So, if your poem references a necklace and you grab at your necklace it automatically becomes a prop. Have a line about chains and grab at your chain? Prop. Have a line about hats and you take your hat off in a moment of passion? It just became a prop.

This is just one of many rules in slam that poets have to think about and consider when preparing for and in the middle of their performance. Just like any sport, there’s a way you have to play it.


The other big thing: time limits.

These vary depending on what competition you’re at. For example, if you check the website for the international youth poetry festival Brave New Voices, which features poets from ages 13 to 19, you’ll find the rules for that competition place the time limit at 3:00 minutes with a 30 second grace period. But according to the rules found on CUPSI’s website, you’ll find things are a little stricter.

For each poem at CUPSI a poet has 3:00 minutes, with a 10 second grace period. What this means is that as soon as a poet’s time hits 3:10, they start losing points off their score.

But we’re okay on time for now, so let’s keep going.


Jacob was an excited, if not hesitant member of the team. Our coach Ryan Jones, an Atlanta based poet who went to CUPSI several times himself and has been on multiple Atlanta poetry slam teams, knew going into things that there was a lot of work to be done with Jacob.

When I asked Ryan what he thought of Jacob’s work going into the process he said, “his pieces needed some work… very conversational and rambling and stream of consciousness… there’s room for stream of consciousness but not on stage or in a slam setting.”

But Ryan saw potential and knew to go a little easy on Jacob at first.

“First and foremost, you never know how people are gonna take you putting your hands on their work…. Some folk get very upset… I try to be as nice as possible while also telling the truth”

But once Ryan saw how Jacob took to criticism and to being in the space, he knew he didn’t have to pull punches.

“He was so willing to be open and admit he was new. And didn’t have any ego about him.”

It’s that kind of mentality that made Jacob such an important addition to the team. When you’re constantly workshopping new poems, memorizing and practicing them for hours at a time, it helps to know the person you’re working with doesn’t have an ego. It doesn’t matter how good of a poet or a writer you are, at the end of the day it’s your mentality that matters most. Especially when you’re on a slam team.


Once we were finally at CUPSI, it was a whole new world for Jacob. Though he’d seen pieces online through YouTube channels like Button Poetry and Write About Now, the only events he’d ever been to himself had been small slams on campus at UGA. There’s a big difference between the energy in a space like that, and an international conference where everyone is there to compete. But he didn’t seem intimidated, he took it in stride.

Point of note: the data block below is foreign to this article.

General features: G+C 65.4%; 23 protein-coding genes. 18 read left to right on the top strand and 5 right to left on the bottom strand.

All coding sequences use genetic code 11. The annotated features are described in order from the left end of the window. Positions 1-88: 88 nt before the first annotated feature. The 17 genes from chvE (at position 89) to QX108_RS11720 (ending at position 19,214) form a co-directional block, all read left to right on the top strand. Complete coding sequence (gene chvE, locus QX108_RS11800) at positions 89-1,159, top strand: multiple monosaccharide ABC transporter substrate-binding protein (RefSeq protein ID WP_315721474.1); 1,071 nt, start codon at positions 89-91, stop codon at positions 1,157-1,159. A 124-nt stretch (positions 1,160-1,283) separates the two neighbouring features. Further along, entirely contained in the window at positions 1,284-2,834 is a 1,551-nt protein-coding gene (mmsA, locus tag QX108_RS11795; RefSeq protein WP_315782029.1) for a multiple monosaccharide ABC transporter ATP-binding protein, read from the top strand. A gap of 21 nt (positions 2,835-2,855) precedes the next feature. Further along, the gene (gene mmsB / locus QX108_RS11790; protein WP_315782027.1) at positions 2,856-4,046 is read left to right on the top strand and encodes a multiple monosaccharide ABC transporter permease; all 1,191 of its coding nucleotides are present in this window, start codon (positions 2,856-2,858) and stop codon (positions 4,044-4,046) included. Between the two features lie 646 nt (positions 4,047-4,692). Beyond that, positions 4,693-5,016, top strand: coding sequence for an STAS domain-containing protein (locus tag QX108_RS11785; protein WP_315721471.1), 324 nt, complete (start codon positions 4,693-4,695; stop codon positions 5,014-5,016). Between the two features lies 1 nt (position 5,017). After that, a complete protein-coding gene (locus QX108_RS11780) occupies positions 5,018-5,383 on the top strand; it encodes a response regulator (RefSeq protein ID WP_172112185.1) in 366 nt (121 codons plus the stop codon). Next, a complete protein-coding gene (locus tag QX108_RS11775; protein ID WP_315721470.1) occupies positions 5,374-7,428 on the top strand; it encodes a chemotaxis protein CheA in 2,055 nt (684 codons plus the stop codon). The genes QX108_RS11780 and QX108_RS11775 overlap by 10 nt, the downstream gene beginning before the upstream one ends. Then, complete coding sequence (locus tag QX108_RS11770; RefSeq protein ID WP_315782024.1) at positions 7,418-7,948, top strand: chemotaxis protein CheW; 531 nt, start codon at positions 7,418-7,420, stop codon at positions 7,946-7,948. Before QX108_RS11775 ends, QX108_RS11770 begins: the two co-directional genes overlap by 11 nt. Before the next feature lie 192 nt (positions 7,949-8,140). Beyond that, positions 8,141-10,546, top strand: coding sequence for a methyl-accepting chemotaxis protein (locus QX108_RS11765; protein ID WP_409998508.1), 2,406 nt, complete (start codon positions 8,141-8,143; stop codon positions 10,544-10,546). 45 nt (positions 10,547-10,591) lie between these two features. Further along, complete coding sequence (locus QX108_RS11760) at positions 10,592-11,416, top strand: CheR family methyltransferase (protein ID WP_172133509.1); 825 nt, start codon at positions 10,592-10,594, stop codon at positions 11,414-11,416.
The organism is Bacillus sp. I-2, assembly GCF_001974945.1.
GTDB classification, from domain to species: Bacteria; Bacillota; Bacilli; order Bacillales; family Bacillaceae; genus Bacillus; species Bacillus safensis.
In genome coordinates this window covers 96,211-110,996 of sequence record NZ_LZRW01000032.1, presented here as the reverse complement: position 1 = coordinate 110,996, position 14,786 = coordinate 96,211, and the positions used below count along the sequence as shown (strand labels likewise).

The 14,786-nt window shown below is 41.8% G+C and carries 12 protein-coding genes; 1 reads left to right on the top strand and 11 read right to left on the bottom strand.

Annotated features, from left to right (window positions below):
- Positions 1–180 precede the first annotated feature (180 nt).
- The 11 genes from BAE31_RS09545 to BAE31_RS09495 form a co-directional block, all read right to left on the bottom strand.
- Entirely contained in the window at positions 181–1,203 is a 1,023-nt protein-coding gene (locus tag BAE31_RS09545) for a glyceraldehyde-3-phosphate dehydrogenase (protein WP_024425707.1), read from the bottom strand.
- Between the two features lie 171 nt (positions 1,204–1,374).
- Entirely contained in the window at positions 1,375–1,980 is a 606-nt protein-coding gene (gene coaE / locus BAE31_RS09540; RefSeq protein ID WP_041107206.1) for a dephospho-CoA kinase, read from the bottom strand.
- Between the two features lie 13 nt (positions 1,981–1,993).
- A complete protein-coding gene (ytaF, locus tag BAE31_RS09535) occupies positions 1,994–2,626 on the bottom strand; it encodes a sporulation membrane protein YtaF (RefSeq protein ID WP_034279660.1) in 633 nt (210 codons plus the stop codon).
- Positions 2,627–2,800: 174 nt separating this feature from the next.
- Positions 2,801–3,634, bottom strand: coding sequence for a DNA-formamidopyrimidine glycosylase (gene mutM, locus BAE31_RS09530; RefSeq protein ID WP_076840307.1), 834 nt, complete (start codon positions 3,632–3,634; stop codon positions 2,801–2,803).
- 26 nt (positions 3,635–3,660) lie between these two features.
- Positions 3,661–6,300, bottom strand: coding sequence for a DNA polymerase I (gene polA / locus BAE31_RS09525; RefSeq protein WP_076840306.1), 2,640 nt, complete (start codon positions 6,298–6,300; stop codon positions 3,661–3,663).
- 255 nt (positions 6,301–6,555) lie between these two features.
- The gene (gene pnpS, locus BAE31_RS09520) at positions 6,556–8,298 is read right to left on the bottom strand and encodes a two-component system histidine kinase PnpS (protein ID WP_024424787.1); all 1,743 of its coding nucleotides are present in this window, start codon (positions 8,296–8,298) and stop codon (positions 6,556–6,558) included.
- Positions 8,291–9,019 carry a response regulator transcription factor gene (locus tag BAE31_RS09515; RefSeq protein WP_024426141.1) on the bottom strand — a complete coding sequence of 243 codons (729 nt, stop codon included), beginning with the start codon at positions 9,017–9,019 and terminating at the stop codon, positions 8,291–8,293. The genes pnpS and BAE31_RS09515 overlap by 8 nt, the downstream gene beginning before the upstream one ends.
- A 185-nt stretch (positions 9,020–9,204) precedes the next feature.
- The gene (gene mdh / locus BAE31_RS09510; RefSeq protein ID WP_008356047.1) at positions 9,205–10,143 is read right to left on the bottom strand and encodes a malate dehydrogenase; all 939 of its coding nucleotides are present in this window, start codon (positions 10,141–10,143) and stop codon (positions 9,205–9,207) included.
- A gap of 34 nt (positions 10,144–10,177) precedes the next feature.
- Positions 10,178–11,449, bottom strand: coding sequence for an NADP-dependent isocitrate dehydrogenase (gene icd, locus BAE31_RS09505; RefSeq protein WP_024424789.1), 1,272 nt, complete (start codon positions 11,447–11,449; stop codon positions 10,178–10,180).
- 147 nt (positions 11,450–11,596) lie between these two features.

“I think he really approached it with a sense of awe” said our coach Ryan, “along the lines of… entering a space where everyone has this experience. He was learning while we were there. It made him reevaluate what he was writing and what his writing looked like. He also got to see pieces that looked like what he wanted to put up, or where he wanted to go.”

This is where one of the key benefits of attending an event like this lies. If you’re like Jacob, still new to the art, seeing people who are better than you can be even better than feeling like you’re better than everyone. It gives you perspective. Encouragement and votes of confidence can help in the moment, but in the long run it’s experiences like that which push you to keep going and getting better in the future.


At the end of the journey, Jacob and I got on a 9:30 a.m. flight from Houston to Atlanta. We landed, drove from Atlanta to Athens, and we were back in reality. No more poems, no more rules and regulations. No more time penalties to worry about.

Things were exactly the same, and things were totally different.

Jacob and I had some really great conversation in the car ride back to Athens. I asked him questions about his favorite pieces he saw, moments he loved. He went on and on about what inspired him and new things he realized about the possibilities of not just spoken word as an art form and slam as a setting, but about his own work going forward as well.

“I feel like I had a very elementary way of approaching poetry which was just Dr. Seuss to the nth millennium. One of my goals… was to break my own habits and to break the habits of slam in general. I started thinking about what you can do with performance making sure your words aren’t just words and that they’re resonating with people.”

It can be said, quite simply, that Jacob grew from the process and the experience.

Time is just about up, but I’ll leave with one last thing. The moment Jacob said was his favorite of the whole conference, and if I’m being honest it was mine as well. It has nothing to do with scores, or how we faired in the competition, but it has everything to do with why I love poets.


It’s the last night, after all of the official events have concluded, and one of the teams makes an open invitation to have an after party where everyone is welcome. Jacob and I are there with the rest of the team, dancing and talking with poets and friends.

At one point the music cuts out and rather than wait for someone to fix the speaker, someone starts beatboxing and a cypher breaks out. Eventually, after the music comes back on, the cypher moves outside. I’m standing there, next to Jacob, watching poets freestyling and hyping each other up.

Eventually, Jacob decides it’s his turn. He jumps into the middle of the cypher, starts rapping like it’s the last thing he’ll ever do. The crowd increasingly loses their mind because, I’ll be honest, Jacob is on fire. On his last line the entire cypher breaks apart, cheering and screaming and running around, and he just stays standing there catching his breath. And as poets ran up to him, hitting him on the back and wrapping their arms around him…

I couldn’t help but think, this is my favorite poem I’ve ever seen.


Anthony Gagliardi is a senior majoring in English in the Franklin College of Arts and Sciences and journalism at the Grady College of Journalism and Mass Communication at the University of Georgia.